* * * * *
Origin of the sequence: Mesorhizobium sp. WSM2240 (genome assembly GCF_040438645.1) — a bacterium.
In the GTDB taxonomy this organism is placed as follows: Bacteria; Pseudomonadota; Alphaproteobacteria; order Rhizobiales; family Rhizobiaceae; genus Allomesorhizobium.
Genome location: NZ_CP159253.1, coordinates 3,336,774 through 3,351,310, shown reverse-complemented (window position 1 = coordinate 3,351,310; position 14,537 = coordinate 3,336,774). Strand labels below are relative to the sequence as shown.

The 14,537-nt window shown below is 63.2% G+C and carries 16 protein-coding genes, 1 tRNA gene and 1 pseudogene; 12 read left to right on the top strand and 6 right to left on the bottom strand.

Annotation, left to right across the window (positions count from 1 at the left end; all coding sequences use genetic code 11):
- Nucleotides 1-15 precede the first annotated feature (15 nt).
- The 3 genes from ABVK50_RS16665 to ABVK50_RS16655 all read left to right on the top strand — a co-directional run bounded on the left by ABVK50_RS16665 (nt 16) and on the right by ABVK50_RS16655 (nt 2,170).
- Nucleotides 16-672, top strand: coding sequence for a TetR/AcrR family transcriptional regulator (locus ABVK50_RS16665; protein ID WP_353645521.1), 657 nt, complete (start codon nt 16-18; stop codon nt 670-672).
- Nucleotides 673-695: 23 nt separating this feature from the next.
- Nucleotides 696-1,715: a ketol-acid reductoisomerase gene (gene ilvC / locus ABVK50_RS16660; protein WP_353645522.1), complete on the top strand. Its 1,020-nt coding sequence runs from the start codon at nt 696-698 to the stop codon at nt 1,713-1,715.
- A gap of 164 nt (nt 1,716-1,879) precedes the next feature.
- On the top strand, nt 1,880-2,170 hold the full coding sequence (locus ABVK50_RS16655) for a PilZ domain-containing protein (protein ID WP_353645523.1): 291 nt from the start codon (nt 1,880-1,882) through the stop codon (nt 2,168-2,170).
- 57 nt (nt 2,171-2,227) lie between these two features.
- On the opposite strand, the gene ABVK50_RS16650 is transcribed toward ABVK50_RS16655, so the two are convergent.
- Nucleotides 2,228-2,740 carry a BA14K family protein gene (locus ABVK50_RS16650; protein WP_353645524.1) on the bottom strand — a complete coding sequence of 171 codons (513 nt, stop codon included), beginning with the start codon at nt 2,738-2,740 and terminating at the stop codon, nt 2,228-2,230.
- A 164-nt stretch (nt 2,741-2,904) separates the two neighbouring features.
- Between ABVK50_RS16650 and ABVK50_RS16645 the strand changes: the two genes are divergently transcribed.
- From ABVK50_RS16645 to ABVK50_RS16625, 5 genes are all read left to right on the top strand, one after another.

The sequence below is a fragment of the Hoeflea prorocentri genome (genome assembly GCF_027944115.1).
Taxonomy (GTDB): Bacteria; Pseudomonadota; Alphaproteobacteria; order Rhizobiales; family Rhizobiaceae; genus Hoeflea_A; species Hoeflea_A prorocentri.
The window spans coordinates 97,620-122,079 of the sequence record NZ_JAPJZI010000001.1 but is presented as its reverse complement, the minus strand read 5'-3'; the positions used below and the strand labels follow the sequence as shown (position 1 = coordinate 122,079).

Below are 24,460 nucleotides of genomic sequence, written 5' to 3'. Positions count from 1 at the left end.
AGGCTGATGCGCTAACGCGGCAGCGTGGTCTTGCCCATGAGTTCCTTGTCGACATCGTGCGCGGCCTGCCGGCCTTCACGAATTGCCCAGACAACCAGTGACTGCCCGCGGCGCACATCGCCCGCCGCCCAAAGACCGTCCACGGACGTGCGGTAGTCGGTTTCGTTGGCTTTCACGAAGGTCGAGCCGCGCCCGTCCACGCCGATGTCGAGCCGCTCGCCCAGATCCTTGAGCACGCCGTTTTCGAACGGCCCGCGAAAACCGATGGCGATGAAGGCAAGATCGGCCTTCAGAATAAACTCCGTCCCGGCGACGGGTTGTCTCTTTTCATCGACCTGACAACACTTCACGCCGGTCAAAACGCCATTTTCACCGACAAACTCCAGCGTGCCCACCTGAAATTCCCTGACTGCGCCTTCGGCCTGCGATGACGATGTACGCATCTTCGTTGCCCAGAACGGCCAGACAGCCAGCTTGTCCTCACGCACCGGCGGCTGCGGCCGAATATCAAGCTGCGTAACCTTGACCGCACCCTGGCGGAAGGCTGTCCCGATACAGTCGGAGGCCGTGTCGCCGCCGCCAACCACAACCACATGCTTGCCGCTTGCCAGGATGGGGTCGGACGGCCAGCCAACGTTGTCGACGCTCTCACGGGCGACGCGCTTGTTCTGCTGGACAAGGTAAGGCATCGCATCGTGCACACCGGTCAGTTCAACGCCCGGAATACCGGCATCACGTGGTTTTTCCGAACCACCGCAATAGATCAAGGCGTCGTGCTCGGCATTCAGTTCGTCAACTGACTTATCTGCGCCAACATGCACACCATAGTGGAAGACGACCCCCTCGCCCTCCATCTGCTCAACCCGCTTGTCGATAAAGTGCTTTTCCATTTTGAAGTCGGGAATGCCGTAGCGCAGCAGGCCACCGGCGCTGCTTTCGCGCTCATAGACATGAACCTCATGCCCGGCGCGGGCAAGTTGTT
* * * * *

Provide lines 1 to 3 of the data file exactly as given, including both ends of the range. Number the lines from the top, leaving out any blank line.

Origin of the sequence: Mesorhizobium sp. WSM2240 (genome assembly GCF_040438645.1) — a bacterium.
In the GTDB taxonomy this organism is placed as follows: Bacteria; Pseudomonadota; Alphaproteobacteria; order Rhizobiales; family Rhizobiaceae; genus Allomesorhizobium.
Genome location: NZ_CP159253.1, coordinates 3,336,774 through 3,351,310, shown reverse-complemented (window position 1 = coordinate 3,351,310; position 14,537 = coordinate 3,336,774). Strand labels below are relative to the sequence as shown.